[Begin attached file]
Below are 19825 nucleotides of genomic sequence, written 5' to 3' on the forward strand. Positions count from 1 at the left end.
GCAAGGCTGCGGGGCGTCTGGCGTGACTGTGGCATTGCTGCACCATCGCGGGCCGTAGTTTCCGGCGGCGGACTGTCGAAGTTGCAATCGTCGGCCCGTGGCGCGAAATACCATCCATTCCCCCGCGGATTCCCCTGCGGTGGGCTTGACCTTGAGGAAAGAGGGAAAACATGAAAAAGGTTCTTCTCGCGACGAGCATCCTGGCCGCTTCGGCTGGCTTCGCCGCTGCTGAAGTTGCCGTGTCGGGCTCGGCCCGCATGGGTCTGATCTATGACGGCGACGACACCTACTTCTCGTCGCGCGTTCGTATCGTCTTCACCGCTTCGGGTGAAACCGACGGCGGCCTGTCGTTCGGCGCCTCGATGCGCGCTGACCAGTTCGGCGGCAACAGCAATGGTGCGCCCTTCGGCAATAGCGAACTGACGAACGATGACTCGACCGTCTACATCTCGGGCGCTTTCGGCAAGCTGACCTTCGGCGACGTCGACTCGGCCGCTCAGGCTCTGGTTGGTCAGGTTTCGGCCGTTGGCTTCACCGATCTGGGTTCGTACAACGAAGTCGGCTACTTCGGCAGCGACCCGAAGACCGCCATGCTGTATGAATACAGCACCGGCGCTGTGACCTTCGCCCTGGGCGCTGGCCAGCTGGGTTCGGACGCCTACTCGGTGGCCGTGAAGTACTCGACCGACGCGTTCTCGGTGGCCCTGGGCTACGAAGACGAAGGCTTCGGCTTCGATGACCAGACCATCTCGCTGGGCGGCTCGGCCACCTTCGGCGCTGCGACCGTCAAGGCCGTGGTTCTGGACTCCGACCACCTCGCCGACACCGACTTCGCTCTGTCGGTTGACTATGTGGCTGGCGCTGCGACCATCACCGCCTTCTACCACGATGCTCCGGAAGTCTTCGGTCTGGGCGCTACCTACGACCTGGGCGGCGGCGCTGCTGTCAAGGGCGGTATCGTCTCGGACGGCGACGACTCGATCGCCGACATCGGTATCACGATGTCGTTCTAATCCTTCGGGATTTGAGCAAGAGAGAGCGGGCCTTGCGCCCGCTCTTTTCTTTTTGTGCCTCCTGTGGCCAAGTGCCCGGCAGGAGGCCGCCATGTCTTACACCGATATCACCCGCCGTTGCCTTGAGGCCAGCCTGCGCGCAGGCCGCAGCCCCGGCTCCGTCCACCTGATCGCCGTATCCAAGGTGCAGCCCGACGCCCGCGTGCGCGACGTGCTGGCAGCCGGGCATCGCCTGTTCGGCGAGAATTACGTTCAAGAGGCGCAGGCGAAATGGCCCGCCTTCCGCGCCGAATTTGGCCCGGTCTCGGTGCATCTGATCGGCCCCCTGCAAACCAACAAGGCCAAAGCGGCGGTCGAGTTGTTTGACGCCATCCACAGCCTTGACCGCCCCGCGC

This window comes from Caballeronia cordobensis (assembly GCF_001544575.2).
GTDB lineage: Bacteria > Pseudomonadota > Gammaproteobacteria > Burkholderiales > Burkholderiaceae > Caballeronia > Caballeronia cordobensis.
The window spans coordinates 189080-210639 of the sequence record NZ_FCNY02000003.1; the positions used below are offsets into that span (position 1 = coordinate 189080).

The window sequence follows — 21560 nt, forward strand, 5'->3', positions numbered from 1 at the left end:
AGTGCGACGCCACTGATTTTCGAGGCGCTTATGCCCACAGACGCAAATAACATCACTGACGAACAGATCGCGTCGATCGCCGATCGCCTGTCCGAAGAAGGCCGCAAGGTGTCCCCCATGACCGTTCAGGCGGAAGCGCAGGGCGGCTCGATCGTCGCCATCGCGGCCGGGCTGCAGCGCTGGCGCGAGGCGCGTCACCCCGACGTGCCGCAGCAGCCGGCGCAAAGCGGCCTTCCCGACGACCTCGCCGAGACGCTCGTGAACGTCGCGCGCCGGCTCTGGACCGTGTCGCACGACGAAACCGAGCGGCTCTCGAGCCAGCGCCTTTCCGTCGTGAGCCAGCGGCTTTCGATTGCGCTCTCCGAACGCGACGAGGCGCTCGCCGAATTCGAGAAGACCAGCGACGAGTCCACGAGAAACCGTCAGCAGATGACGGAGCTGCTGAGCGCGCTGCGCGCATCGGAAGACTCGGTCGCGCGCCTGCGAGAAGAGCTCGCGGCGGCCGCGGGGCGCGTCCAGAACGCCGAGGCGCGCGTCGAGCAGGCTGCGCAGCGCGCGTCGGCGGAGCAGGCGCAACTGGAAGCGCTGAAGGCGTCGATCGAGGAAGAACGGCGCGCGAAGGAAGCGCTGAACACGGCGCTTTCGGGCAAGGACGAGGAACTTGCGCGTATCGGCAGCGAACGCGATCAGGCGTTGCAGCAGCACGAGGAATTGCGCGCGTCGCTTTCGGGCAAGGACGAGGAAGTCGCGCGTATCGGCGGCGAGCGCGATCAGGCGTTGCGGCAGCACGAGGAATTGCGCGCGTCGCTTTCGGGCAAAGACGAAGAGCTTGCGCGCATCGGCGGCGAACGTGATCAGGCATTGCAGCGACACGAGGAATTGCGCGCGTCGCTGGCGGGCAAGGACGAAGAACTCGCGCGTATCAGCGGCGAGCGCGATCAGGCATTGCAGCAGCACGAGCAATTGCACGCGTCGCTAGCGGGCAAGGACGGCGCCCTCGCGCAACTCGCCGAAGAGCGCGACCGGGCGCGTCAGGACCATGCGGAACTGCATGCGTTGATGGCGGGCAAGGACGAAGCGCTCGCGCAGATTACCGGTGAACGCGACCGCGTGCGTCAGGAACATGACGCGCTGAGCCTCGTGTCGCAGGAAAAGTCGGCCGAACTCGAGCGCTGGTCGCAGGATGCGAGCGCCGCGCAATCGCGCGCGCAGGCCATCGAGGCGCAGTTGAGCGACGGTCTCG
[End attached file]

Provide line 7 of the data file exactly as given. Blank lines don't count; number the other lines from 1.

AGTGCGACGCCACTGATTTTCGAGGCGCTTATGCCCACAGACGCAAATAACATCACTGACGAACAGATCGCGTCGATCGCCGATCGCCTGTCCGAAGAAGGCCGCAAGGTGTCCCCCATGACCGTTCAGGCGGAAGCGCAGGGCGGCTCGATCGTCGCCATCGCGGCCGGGCTGCAGCGCTGGCGCGAGGCGCGTCACCCCGACGTGCCGCAGCAGCCGGCGCAAAGCGGCCTTCCCGACGACCTCGCCGAGACGCTCGTGAACGTCGCGCGCCGGCTCTGGACCGTGTCGCACGACGAAACCGAGCGGCTCTCGAGCCAGCGCCTTTCCGTCGTGAGCCAGCGGCTTTCGATTGCGCTCTCCGAACGCGACGAGGCGCTCGCCGAATTCGAGAAGACCAGCGACGAGTCCACGAGAAACCGTCAGCAGATGACGGAGCTGCTGAGCGCGCTGCGCGCATCGGAAGACTCGGTCGCGCGCCTGCGAGAAGAGCTCGCGGCGGCCGCGGGGCGCGTCCAGAACGCCGAGGCGCGCGTCGAGCAGGCTGCGCAGCGCGCGTCGGCGGAGCAGGCGCAACTGGAAGCGCTGAAGGCGTCGATCGAGGAAGAACGGCGCGCGAAGGAAGCGCTGAACACGGCGCTTTCGGGCAAGGACGAGGAACTTGCGCGTATCGGCAGCGAACGCGATCAGGCGTTGCAGCAGCACGAGGAATTGCGCGCGTCGCTTTCGGGCAAGGACGAGGAAGTCGCGCGTATCGGCGGCGAGCGCGATCAGGCGTTGCGGCAGCACGAGGAATTGCGCGCGTCGCTTTCGGGCAAAGACGAAGAGCTTGCGCGCATCGGCGGCGAACGTGATCAGGCATTGCAGCGACACGAGGAATTGCGCGCGTCGCTGGCGGGCAAGGACGAAGAACTCGCGCGTATCAGCGGCGAGCGCGATCAGGCATTGCAGCAGCACGAGCAATTGCACGCGTCGCTAGCGGGCAAGGACGGCGCCCTCGCGCAACTCGCCGAAGAGCGCGACCGGGCGCGTCAGGACCATGCGGAACTGCATGCGTTGATGGCGGGCAAGGACGAAGCGCTCGCGCAGATTACCGGTGAACGCGACCGCGTGCGTCAGGAACATGACGCGCTGAGCCTCGTGTCGCAGGAAAAGTCGGCCGAACTCGAGCGCTGGTCGCAGGATGCGAGCGCCGCGCAATCGCGCGCGCAGGCCATCGAGGCGCAGTTGAGCGACGGTCTCG